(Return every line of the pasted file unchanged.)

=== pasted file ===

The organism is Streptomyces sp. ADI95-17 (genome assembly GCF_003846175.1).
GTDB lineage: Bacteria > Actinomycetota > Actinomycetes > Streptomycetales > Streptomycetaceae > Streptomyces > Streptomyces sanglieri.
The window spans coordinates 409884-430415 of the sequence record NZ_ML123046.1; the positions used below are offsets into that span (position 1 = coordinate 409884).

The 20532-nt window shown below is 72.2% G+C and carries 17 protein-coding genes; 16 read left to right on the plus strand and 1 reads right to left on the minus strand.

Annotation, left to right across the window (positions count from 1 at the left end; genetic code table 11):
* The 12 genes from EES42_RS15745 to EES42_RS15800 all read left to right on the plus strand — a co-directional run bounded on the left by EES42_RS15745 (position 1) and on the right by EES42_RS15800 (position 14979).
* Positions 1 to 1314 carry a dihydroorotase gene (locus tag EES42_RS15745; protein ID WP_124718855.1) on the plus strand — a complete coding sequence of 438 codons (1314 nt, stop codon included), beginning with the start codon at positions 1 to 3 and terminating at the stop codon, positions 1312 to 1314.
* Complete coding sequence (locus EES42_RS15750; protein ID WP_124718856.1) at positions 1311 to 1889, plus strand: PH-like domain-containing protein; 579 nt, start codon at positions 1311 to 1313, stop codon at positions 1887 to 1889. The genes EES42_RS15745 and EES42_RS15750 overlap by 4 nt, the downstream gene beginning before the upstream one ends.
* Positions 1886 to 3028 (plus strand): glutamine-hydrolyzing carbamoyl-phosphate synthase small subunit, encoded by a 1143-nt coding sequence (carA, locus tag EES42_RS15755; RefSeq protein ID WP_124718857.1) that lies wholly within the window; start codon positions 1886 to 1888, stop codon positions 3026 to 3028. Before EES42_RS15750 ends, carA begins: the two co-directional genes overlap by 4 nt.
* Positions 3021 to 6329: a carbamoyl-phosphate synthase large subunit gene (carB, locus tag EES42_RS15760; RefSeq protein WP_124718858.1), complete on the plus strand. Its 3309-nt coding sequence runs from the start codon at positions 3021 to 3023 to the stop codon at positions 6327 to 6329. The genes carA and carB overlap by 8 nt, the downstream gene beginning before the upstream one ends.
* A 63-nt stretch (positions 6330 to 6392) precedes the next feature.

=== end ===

The organism is Streptomyces sp. ADI95-17 (genome assembly GCF_003846175.1).
GTDB lineage: Bacteria > Actinomycetota > Actinomycetes > Streptomycetales > Streptomycetaceae > Streptomyces > Streptomyces sanglieri.
The window spans coordinates 409884-430415 of the sequence record NZ_ML123046.1; the positions used below are offsets into that span (position 1 = coordinate 409884).

The 20532-nt window shown below is 72.2% G+C and carries 17 protein-coding genes; 16 read left to right on the plus strand and 1 reads right to left on the minus strand.

Annotation, left to right across the window (positions count from 1 at the left end; genetic code table 11):
* The 12 genes from EES42_RS15745 to EES42_RS15800 all read left to right on the plus strand — a co-directional run bounded on the left by EES42_RS15745 (position 1) and on the right by EES42_RS15800 (position 14979).
* Positions 1 to 1314 carry a dihydroorotase gene (locus tag EES42_RS15745; protein ID WP_124718855.1) on the plus strand — a complete coding sequence of 438 codons (1314 nt, stop codon included), beginning with the start codon at positions 1 to 3 and terminating at the stop codon, positions 1312 to 1314.
* Complete coding sequence (locus EES42_RS15750; protein ID WP_124718856.1) at positions 1311 to 1889, plus strand: PH-like domain-containing protein; 579 nt, start codon at positions 1311 to 1313, stop codon at positions 1887 to 1889. The genes EES42_RS15745 and EES42_RS15750 overlap by 4 nt, the downstream gene beginning before the upstream one ends.
* Positions 1886 to 3028 (plus strand): glutamine-hydrolyzing carbamoyl-phosphate synthase small subunit, encoded by a 1143-nt coding sequence (carA, locus tag EES42_RS15755; RefSeq protein ID WP_124718857.1) that lies wholly within the window; start codon positions 1886 to 1888, stop codon positions 3026 to 3028. Before EES42_RS15750 ends, carA begins: the two co-directional genes overlap by 4 nt.
* Positions 3021 to 6329: a carbamoyl-phosphate synthase large subunit gene (carB, locus tag EES42_RS15760; RefSeq protein WP_124718858.1), complete on the plus strand. Its 3309-nt coding sequence runs from the start codon at positions 3021 to 3023 to the stop codon at positions 6327 to 6329. The genes carA and carB overlap by 8 nt, the downstream gene beginning before the upstream one ends.
* A 63-nt stretch (positions 6330 to 6392) precedes the next feature.